Yeah. This much snow is a huge avalanche risk up at the top of the mountain (11,053'). That and the wind is why the top of the mountain (Chairlifts 3, 5, 23, Upper Gondola etc.) have been closed since the storm. Cornice Bowl and Dave's Run probably won't be open until Friday.

Posted by: mason08 | December 20, 2010 10:27 PM | Report abuse

@mikeBethesda,
Good call! I'm still laughing.

Posted by: tulsa_dave | December 20, 2010 10:45 PM | Report abuse

@mikeBethesda

Good catch. I'll try to figure out the discrepancy.

Posted by: Jason-CapitalWeatherGang | December 20, 2010 10:51 PM | Report abuse

Too bad we never can get this in Washington...it would really shut down Metro and the Feds.

Any thundersnow in all this??? Vaisala keeps showing some lightning in unusual locales off the West Coast. I've often thought these big snows around Donner/Truckee feature periods of thundersnow.

There's also a juicy Kona-type storm in Hawaii and a tropical storm in the central Pacific. This storm is a genuine Pineapple Express.

Posted by: Bombo47jea | December 21, 2010 1:05 AM | Report abuse

Add me to the crew who grew up at Mammoth...Cornice Bowl was my daddy until I figured him out at about 11 years old or so. 2 feet of snow there is like what we saw last Tuesday for us. No biggie...and good for business. The drive we used to take up 395 took forever from SoCal, but when you got that first look at the mountains (real mountains, not East Coast hills) with all that snow on them, you knew you were in a different world. California really is underrated in its stunning physical beauty. (insert joke here)

Posted by: DullesARC | December 21, 2010 7:55 AM | Report abuse

The east can also get monster snows. Montague, NY owns the single day state record of snowfall with 77 inches. Nearby Hooker, NY got 466.9 inches, 39 feet, in the winter of 1976-77. Redfield, NY got 141 inches over ten days in 2007.

All these places are in the Tug Hill Plateau where some buildings have second-floor entry doors.


Posted by: blablabla | December 21, 2010 10:09 AM | Report abuse

mason08, thanks for the elevation refresh. The reports of snow in town seemed lower either way. I think ski areas generally fib a bit with snow... re: avalance risk, as you know they bomb/rocket the cornice bowl so hopefully it's not a huge issue for skiiers!

Posted by: Ian-CapitalWeatherGang | December 21, 2010 10:59 AM | Report abuse

mason08, thanks for the elevation refresh. The reports of snow in town seemed lower either way. I think ski areas generally fib a bit with snow... re: avalance risk, as you know they bomb/rocket the cornice bowl so hopefully it's not a huge issue for skiiers!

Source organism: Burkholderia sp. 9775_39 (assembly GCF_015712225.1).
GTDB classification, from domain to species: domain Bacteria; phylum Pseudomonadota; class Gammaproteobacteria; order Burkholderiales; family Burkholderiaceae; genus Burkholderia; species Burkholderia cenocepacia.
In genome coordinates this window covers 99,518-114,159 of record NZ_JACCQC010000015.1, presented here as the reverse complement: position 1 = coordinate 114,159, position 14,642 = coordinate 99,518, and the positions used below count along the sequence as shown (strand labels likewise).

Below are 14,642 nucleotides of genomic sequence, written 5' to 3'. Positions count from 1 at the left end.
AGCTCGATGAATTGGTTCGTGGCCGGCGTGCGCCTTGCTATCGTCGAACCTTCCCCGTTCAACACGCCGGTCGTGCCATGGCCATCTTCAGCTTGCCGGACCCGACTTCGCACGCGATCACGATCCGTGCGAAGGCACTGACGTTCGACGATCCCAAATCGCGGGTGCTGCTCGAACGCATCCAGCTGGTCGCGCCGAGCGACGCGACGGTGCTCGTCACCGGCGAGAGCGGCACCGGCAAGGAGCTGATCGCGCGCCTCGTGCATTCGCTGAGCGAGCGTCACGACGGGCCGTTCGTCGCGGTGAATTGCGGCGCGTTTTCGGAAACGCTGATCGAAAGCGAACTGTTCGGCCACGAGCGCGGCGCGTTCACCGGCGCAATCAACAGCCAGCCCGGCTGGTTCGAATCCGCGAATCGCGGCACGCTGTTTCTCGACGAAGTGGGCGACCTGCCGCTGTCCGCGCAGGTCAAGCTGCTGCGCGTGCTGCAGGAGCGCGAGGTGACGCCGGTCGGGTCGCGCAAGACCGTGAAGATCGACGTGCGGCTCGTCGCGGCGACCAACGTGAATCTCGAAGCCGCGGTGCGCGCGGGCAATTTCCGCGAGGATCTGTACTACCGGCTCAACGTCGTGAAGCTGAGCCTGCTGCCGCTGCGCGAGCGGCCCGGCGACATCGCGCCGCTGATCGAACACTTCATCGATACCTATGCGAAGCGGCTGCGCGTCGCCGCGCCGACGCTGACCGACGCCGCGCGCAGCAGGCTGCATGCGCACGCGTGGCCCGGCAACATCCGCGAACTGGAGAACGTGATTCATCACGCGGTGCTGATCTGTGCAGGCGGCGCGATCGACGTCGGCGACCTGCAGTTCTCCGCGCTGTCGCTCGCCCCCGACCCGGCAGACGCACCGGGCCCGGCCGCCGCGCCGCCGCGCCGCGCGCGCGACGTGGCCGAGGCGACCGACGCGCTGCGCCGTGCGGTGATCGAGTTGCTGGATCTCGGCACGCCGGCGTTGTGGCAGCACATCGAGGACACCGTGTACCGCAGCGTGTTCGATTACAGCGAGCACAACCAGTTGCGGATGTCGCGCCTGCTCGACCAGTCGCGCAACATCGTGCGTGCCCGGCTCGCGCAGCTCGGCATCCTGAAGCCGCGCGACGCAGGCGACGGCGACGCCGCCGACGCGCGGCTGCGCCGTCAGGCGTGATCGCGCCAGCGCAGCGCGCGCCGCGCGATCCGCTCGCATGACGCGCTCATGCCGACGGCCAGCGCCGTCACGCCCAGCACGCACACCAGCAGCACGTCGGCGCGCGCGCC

Posted by: Ian-CapitalWeatherGang | December 21, 2010 11:00 AM | Report abuse

I always liked hearing the explosives in the morning. It meant there would be a good chance for fresh tracks off of the "backside" of 9. Back when that was a slow chair, no one would go over that way and you could always find new snow until lunch, and even longer if it was midweek. Since it was changed to a fast chair, it gets tracked up much more quickly.

Posted by: mason08 | December 21, 2010 1:09 PM | Report abuse

mason08, it's been so long since I've been, but I did get the chance to see some days right after a big dump -- pretty incredible. Skiing can be difficult tho for sure as noted and more generally on the slopes with the ruts in cement snow and such. Something else for sure. Last visit was probably 95/96 or so? The last time I was there we went to gather stuff and planned on spending some time fishing etc. Roads past Twin Lakes were still closed.. had to have been July or so as well. It was late one way or another -- spent many a summer on Lake Mary, etc. Awesome place... miss it all the time.

Posted by: Ian-CapitalWeatherGang | December 21, 2010 9:16 PM | Report abuse

They're now up to 15 1/2 feet for this storm. Leaving San Diego to head up there shortly...

Posted by: SurferT | December 22, 2010 2:17 AM | Report abuse

I remember 1969, I was there. We owned Welch's Pancake House if any of you remember it. I remember one night it snowed almost 3' (yes 3feet). We had to take the snowmobile from the cabin to the restaurant as all the roads were snowed in. These snow amounts are being compared to that year.

Posted by: karenj2 | December 25, 2010 9:25 AM | Report abuse